OLFATO Y NEURODEGENERACION: DETECCION Y CATEGORIZACION DE ALTERACIONES MOLECULARES EN EL BULBO OLFATORIO COMO INNOVACION DIAGNOSTICA DE TAUPATIAS Y SINUCLEOPATIAS

SAF2014-59340-R

Nombre agencia financiadora Ministerio de Economía y Competitividad
Acrónimo agencia financiadora MINECO
Programa Programa Estatal de I+D+I Orientada a los Retos de la Sociedad
Subprograma Todos los retos
Convocatoria Retos Investigación: Proyectos de I+D+I (2014)
Año convocatoria 2014
Unidad de gestión Dirección General de Investigación Científica y Técnica
Centro beneficiario FUNDACIÓN MIGUEL SERVET
Centro realización CENTRO INVESTIGACION BIOMEDICA
Identificador persistente http://dx.doi.org/10.13039/501100003329

Publicaciones

Found(s) 8 result(s)
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The Human Brain Proteome Project: Biological and Technological Challenges

Digital.CSIC. Repositorio Institucional del CSIC
  • Fernández-Irigoyen, Joaquín
  • Corrales, Fernando J.
  • Santamaría, Enrique
Brain proteomics has become a method of choice that allows zooming-in where neuropathophysiological alterations are taking place, detecting protein mediators that might eventually be measured in cerebrospinal fluid (CSF) as potential neuropathologically derived biomarkers. Following this hypothesis, mass spectrometry-based neuroproteomics has emerged as a powerful approach to profile neural proteomes derived from brain structures and CSF in order to map the extensive protein catalog of the human brain. This chapter provides a historical perspective on the Human Brain Proteome Project (HBPP), some recommendation to the experimental design in neuroproteomic projects, and a brief description of relevant technological and computational innovations that are emerging in the neurobiology field thanks to the proteomics community. Importantly, this chapter highlights recent discoveries from the biology- and disease-oriented branch of the HBPP (B/D-HBPP) focused on spatiotemporal proteomic characterizations of mouse models of neurodegenerative diseases, elucidation of proteostatic networks in different types of dementia, the characterization of unresolved clinical phenotypes, and the discovery of novel biomarker candidates in CSF., The Proteomics Unit of Navarrabiomed is a member of Proteored, PRB3-ISCIII, and is supported by grant PT17/0019, of the PE I + D + i 2013–2016, funded by ISCIII and ERDF. Part of the work described here was funded by grants from the Spanish Ministry of Economy and Competitiveness (MINECO) (Ref. SAF2014-59340-R), Department of Economic Development from the Government of Navarra (Ref. PC023-PC024, PC025, PC081-82, and PI059), and Obra Social la Caixa to E.S.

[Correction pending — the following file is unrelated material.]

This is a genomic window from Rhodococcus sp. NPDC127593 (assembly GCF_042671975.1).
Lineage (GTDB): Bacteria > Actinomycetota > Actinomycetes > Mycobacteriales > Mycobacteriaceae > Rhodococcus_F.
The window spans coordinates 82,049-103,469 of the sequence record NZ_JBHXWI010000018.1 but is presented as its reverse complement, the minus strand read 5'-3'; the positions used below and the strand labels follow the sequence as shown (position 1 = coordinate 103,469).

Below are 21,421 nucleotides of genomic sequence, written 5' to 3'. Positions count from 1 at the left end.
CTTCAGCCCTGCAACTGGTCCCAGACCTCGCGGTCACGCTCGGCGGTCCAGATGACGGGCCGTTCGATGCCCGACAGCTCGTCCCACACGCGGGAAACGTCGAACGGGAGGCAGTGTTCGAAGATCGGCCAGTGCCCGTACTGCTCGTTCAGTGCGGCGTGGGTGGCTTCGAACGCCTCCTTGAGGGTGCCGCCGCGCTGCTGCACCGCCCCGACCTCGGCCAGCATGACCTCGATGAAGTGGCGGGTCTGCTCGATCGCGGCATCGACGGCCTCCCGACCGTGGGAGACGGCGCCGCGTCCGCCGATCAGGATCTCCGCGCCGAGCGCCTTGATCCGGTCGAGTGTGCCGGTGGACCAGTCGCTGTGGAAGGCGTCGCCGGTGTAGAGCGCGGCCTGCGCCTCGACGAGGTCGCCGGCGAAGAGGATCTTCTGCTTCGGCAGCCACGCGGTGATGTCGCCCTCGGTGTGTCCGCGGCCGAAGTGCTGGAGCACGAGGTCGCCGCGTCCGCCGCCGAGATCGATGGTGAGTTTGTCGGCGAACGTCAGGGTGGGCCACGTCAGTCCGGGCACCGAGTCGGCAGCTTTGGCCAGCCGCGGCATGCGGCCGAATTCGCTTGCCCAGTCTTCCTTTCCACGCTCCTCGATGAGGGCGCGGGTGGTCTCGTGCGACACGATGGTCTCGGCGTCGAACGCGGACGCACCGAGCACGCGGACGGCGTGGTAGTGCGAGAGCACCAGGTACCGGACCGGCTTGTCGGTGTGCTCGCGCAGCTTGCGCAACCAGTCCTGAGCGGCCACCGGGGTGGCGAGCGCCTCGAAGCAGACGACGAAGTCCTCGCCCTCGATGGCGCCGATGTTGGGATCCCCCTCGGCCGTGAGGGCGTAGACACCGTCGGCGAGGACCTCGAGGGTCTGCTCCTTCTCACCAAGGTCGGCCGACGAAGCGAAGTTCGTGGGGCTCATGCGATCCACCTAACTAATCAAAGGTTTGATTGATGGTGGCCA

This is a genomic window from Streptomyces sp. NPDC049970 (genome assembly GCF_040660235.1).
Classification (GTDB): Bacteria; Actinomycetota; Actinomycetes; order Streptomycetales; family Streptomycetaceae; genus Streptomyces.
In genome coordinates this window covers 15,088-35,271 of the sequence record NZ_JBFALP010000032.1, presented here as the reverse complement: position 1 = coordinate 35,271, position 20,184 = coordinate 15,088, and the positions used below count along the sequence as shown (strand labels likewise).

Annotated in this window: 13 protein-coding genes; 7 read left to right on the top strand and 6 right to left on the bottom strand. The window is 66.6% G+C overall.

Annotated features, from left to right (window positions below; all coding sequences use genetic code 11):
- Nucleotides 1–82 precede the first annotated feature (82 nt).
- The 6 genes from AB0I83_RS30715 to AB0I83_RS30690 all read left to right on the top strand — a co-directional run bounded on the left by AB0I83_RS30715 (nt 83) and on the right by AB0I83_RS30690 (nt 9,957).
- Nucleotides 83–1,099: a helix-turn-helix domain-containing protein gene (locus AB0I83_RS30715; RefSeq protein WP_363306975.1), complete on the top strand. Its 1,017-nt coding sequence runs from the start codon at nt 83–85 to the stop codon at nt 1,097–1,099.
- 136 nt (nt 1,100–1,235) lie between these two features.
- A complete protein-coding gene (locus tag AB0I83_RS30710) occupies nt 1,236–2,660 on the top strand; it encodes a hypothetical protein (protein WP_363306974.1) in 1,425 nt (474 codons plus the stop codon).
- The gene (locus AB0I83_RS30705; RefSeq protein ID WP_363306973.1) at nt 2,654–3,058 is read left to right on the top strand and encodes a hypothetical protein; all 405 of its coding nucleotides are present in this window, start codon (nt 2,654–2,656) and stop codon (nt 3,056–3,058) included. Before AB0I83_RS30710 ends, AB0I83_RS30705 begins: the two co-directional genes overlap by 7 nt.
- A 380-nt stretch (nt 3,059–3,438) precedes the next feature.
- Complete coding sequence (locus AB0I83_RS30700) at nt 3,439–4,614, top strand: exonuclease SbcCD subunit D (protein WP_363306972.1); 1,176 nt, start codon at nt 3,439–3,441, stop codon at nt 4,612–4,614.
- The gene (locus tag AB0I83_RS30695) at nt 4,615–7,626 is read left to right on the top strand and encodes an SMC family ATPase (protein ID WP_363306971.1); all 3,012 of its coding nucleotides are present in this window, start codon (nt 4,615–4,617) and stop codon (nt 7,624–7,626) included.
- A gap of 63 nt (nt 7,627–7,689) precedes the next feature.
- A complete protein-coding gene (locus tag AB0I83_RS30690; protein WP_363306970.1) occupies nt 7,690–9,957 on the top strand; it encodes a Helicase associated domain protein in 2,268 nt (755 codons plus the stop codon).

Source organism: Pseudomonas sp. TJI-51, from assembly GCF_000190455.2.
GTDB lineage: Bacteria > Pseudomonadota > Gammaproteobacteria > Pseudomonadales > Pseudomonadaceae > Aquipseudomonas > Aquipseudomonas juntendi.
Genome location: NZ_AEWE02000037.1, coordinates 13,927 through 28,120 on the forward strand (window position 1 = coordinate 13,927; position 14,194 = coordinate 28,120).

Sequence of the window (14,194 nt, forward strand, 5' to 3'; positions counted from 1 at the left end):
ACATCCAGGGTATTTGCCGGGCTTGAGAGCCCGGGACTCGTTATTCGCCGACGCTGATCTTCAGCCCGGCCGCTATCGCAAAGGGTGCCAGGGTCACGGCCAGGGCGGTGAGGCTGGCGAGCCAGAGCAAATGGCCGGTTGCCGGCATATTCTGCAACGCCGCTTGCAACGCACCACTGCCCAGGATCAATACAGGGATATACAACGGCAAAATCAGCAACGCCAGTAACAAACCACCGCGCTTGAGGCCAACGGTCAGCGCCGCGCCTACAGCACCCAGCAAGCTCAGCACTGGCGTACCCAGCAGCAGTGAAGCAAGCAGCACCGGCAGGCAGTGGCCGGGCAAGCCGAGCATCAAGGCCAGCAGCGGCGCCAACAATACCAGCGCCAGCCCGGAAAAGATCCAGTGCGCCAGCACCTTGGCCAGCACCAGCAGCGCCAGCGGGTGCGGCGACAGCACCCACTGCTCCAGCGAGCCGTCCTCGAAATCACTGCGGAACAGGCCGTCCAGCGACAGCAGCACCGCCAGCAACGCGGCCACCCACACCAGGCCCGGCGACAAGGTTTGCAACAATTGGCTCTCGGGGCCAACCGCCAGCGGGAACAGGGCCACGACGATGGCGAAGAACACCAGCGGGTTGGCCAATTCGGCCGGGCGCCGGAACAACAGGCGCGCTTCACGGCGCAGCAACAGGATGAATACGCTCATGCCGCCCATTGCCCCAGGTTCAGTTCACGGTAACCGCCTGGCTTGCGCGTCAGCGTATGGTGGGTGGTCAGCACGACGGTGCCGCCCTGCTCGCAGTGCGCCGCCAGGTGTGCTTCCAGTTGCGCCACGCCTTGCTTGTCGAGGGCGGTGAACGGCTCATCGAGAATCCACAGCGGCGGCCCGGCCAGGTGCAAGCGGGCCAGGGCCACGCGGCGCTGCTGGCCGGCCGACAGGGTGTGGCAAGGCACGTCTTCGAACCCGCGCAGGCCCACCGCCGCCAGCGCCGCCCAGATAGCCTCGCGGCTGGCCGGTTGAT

Oncolytic adenovirus Delta-24-RGD induces a widespread glioma proteotype remodeling during autophagy

Academica-e. Repositorio Institucional de la Universidad Pública de Navarra